Missouri 340: CP7 at Hermann

CP7: An old aerial at a time of high water.
Today the water level was not this high.

SandyBottom reported that she and SOS reached CP7 at Hermann, MO, at about 2:45 pm and were paddling away from there toward CP8 at Washington, MO.

She was advised by 'experts' at CP7 that "if you really crank it, you can cross the finish line by midnight". However, she said she did not have a great amount of "crank" left in her.

CP7 is only about 67 miles from the Finish Line !
CP7 to CP8: 28.2 miles, ETA between 7:30 pm and 8:00 pm Thursday.
CP8 to Finish: 39.4 miles, ETA between midnight and 2:00 am Friday.

Wayne Kocher and Ann Grove
More second-hand info about the boat that had a collision with a barge last night. She said the boat was the fast tandem outrigger sit-on-top canoe(OC2) that has been in first place in the mixed-tandem division, 8th place overall. That would be Ann Grove and Wayne Kocher. The barge vessel was in motion with lights on the tug that was pushing two barges side-by-side from behind, but there were no lights on the barges. Poor visibility in the darkness, and perhaps a bit of fog/haze was major factor. The $8000 (?) OC2 was demolished. For some reason crew of the tug were up front on the "bows" of the barges, and they saw the collision and rescued Ann and Wayne.

The Kansas City Star has posted a report online in their local news section: "Couple Unhurt In Kayak-Barge Collision-- Authorities said a couple racing in the Missouri 340 was not injured after their kayak collided with two barges being pushed side-by-side by a tugboat in the Missouri River. The Missouri State Water Patrol said the 24-foot kayak and the barge rounded a bend in Gasconade County at about 2 a.m. Thursday. They couldn't get out of the barge's way in time and the tug was unable to stop and ran over the kayak, tossing the two occupants into the water. The man and woman were able to crawl out from under the barge and were not injured. Race officials said Wayne Kocher, 70, and Ann Grove, 66, of Benicia, Calif., were running eighth. " [and first place in mixed tandems.]

Umm .... how do you "crawl out from under the barge" ...? Any way you can, I guess. So glad they survived. It sounds like it was a terribly close call.

Missouri 340: CP6 at Jefferson City

SandyBottom and SOS arrived at CP6 near a bridge to Jefferson City at about 3:05 am (Central time) Thursday. SB called in at 7:25 am to say that they were on the water again headed for CP7, CP8 and the Finish Line. She said the 115-mile paddle from CP6 to the Finish Line was expected to take 19 hours, and that if they do not stop to sleep along the way, they could finish the race by 3:00 am Friday.

CP6 was a noisy place because of the traffic over the bridge. Getting 3 hours of sleep was difficult. SB said it seemed like every truck in the US crossed the bridge during the night.

The Bridge
(Source: GoogleEarth)

The bend in the river a mile upstream from CP6 (Source: GoogleEarth)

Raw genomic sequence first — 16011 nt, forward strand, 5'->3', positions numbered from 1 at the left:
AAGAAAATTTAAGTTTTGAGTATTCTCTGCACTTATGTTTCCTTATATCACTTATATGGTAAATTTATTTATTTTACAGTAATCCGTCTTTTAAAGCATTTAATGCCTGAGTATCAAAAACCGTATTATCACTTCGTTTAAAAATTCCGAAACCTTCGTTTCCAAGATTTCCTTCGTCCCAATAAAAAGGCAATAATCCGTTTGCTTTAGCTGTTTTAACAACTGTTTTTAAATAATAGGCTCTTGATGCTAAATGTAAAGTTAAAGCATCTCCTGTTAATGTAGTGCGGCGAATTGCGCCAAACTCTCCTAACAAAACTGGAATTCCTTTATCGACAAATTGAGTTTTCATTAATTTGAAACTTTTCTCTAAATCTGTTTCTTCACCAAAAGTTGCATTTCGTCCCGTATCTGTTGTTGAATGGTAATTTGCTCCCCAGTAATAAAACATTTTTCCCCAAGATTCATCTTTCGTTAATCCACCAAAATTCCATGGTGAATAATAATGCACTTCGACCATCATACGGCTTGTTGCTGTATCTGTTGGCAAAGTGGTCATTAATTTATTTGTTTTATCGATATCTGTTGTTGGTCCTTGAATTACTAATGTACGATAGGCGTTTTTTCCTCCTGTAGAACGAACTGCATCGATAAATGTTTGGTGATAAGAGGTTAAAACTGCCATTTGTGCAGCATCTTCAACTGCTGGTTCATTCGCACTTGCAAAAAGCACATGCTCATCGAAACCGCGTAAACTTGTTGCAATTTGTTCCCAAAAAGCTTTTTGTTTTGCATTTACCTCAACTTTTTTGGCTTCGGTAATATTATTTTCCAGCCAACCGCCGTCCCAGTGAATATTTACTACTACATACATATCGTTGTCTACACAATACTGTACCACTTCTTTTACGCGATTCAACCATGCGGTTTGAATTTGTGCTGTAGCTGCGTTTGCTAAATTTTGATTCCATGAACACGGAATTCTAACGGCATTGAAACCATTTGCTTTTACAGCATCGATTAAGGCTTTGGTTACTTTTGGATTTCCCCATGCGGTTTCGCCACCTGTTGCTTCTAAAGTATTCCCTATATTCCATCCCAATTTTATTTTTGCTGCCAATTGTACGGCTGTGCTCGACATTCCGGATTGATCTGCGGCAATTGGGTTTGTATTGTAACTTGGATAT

The Kansas City Star reported that "West Hansen and Richard Steppe won this year's Missouri River 340 race, finishing the journey down the Missouri River this morning in St. Charles, Mo. Hansen/Steppe team needed 44 hours and 27 minutes to finish the race, which started Tuesday in Kansas City, Kan. It was a repeat victory for Hansen, who won last year as a solo competitor in 53 hours, 29 minutes. Russ Payzant, who has been leading the racers down the river in a powered safety boat, said that most of the competitors had gone the entire race without sleep. About 65 boats remained in the competition as of late Wednesday night. "Imagine running a marathon times 10," Payzant said. "That's what they did.""

Among the 9 women paddling solo boats, SandyBottom is currently among the top 3. Erin Magee has an 8-hour lead on SB. Katie Pfefferkorn has a 6-hour lead on SB. Based on CP4 arrival times, the challengers following behind SB include Dawn Keller, Edie Jackson, Christina Glauner, and Nicki Eatinger who are 4 to 7 hours behind.

SOS is currently somewhere in the middle of the widely dispersed pack of 45 men paddling solo boats. Based on CP4 arrival times, about 20 of the 45 are ahead of SOS and the rest are behind him.

SandyBottom said that she heard at CP6 that one boat had a collision with a barge during the dark of night. She said the boat was the fast tandem outrigger sit-on-top that has been in first place in the mixed-tandem division. (That would be Ann Grove and Wayne Kocher ?) SB said the two paddlers were safely rescued. Perhaps news reports will be posted: Was the barge was moving? What damage to the boat?

It is well known that barges moving on the Missouri are a deadly hazard to paddlers --especially at night and in fog.

"Barge" [bahrj]
1. a kayaker's nightmare
2. dark thing coming up behind you

[Origin: ancient word for
"the captain can't see you"]

Photo: Garry McMichael

Wednesday, July 25, 2007

Missouri 340: CP5 at Coopers Landing

10:19 pm (Central time).